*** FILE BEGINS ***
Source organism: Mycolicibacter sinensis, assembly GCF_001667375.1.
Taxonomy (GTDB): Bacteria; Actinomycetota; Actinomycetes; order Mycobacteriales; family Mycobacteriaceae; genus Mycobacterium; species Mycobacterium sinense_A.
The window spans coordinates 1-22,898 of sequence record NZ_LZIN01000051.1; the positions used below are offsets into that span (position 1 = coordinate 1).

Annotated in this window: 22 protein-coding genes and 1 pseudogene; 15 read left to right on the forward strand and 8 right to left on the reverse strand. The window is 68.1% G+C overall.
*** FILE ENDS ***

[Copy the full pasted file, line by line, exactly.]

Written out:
Source organism: Mycolicibacter sinensis, assembly GCF_001667375.1.
Taxonomy (GTDB): Bacteria; Actinomycetota; Actinomycetes; order Mycobacteriales; family Mycobacteriaceae; genus Mycobacterium; species Mycobacterium sinense_A.
The window spans coordinates 1-22,898 of sequence record NZ_LZIN01000051.1; the positions used below are offsets into that span (position 1 = coordinate 1).

Annotated in this window: 22 protein-coding genes and 1 pseudogene; 15 read left to right on the forward strand and 8 right to left on the reverse strand. The window is 68.1% G+C overall.